Saturday, April 30, 2011

Ad Watch: Compare and Contrast

The Liberals release their final two ads of the election - one targeting the Tories, one targeting the NDP.

How would you rate this ad?
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How would you rate this poll?
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You can rate other campaign ads here, here, here, here, here, here, here, here, here, and here.



  • The first ad's been in the can for a while, I expect, and it's almost completely worthless because it's become an outdated dichotomy. I suspect the Liberal war room knows this, and will be spending a lot more money broadcasting the second one.

    By Blogger Don, at 4:35 p.m.  

  • Don - my guess is the media ad buy will be quite regionalized. It still makes sense to air the CPC ad in the 905. But in BC? They probably will focus on the NDP attack.

    By Blogger calgarygrit, at 4:41 p.m.  

  • If the Libs had run this contrast ad with the Tories starting about, oh, 4-5 weeks ago, they might not have ceded the alternative mantra to the NDP.

    By Blogger nbpolitico, at 5:00 p.m.  

  • There good ads I think, they put in the attack but also have a poitive message at the end.

    By Blogger Jordan, at 5:24 p.m.  

  • The Tory attack ad at least goes a bit into detail about what makes the Grits a better option. The NDP attack ad doesn't really do that; it just cites sources (many of which have endorsed the Tories).

    But it's probably too late for either ad.

    By Blogger Chris, at 5:28 p.m.  

  • I actually think the first is a good ad. I would have liked to have seen this theme drilled everyday of the campaign and more consistently in the debates. Compare / Contrast. Simple. Easy. Popular.

    It was a clear platform, and the Lib numbers climbed through that whole period.

    Every time things went off track is was when sideshows took center stage. Always roping back to this message would have helped.

    However, where I disagree with other comments is that I STILL think it's a good vote to end with. For a person truly undecided in the Toronto area, it's a great, calm, contrasting but positive message. I could see someone undecided (and remember we're talking undecided) seeing this message, walking out the door and voting for their incumbent liberal.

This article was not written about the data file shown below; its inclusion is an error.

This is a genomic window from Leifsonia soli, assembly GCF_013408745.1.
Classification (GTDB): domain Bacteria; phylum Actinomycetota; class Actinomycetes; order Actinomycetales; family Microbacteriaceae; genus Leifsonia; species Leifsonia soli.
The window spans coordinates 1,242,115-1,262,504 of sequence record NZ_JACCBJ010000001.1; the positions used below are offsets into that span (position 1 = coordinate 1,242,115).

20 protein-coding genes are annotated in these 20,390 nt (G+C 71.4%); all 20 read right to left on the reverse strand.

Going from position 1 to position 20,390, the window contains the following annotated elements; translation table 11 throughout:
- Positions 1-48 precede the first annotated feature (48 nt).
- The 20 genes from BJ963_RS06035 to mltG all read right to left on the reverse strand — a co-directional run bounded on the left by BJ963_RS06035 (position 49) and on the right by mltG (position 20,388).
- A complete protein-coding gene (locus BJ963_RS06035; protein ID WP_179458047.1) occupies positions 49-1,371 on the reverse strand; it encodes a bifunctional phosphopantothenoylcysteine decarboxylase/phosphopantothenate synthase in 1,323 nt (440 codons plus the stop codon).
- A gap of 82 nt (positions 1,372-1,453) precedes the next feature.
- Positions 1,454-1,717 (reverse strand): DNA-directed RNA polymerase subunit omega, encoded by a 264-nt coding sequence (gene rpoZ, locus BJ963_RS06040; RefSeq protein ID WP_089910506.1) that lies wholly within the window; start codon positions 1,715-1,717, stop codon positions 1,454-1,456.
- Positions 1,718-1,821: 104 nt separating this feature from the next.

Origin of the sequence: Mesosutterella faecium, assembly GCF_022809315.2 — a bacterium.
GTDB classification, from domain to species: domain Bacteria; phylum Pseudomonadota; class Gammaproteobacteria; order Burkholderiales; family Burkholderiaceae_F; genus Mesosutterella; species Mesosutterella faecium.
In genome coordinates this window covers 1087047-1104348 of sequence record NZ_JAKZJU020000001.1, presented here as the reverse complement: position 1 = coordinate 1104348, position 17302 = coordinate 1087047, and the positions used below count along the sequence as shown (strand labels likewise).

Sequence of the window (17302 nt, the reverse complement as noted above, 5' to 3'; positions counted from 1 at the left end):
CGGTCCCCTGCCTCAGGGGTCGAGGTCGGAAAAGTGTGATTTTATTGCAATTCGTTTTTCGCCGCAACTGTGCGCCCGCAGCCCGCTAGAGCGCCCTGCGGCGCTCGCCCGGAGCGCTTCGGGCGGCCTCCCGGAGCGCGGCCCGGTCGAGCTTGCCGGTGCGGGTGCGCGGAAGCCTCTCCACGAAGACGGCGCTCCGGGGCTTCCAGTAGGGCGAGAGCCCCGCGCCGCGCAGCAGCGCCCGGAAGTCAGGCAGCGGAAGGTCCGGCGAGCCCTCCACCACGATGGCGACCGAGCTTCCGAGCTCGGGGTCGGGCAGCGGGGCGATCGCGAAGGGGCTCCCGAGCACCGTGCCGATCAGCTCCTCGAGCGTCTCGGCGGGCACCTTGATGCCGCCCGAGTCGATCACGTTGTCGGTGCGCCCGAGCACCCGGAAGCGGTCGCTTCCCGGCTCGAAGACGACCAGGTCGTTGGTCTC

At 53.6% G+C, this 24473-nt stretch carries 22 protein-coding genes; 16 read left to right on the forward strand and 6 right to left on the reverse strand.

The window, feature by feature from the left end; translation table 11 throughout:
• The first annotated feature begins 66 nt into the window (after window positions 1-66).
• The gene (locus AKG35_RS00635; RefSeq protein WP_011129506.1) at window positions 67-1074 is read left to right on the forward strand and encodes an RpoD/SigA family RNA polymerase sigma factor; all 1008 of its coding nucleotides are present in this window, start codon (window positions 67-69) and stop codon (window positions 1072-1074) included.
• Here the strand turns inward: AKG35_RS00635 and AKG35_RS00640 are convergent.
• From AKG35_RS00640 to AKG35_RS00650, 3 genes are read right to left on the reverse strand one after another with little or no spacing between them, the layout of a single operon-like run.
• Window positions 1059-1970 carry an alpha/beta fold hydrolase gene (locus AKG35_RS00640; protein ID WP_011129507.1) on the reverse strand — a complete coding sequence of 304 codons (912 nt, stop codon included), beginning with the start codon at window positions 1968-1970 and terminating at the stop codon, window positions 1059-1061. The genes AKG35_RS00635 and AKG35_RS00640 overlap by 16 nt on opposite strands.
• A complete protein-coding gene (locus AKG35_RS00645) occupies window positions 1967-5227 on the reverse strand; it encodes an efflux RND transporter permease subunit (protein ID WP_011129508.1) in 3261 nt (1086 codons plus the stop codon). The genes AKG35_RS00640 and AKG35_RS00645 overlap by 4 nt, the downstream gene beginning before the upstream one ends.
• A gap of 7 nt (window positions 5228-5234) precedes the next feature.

So if that's what they are going for, and I think it is, it's a good closing ad.

    The second ad is weaker. It's alright, but it's not going to attract attention either.

    However, having said that. I still t

    By Anonymous Anonymous, at 5:54 p.m.  

  • I've already seen the second one here in Vancouver. The first thing that struck me was how it's generic scaremongering, and I initially thought it was a Conservative spot. It was on immediately following a Tory attack on the Liberals.

    The second thing I noticed, though, was that they're copying the NDP formula almost to a T. The negative stuff up front, and then a fluttering Canadian flag with upbeat music. But this only works when you have something upbeat to sell, and the NDP fill this part of the ad with Jack talking about things. The Liberals just have some stills of Iggy with some old people. It's just kind of eh.

    The first ad is pretty good, I think, but as other commenters point out it's out of date. Would have been a great ad to run first or second week though.

    In summary: Too little, too late. Bad decisions. Wastes of money.

    The more meta-analysis-inclined voter might ask themselves: do they really want a government run by a party who can't even run a good campaign?

    There are so many reasons to vote NDP!

    By Anonymous Anonymous, at 3:20 a.m.  

  • Nice article! Thanks for sharing! Online proofreading and editing services - can become your homework helper!

    By Blogger, at 3:43 a.m.  

  • By Blogger jeje, at 11:12 p.m.  

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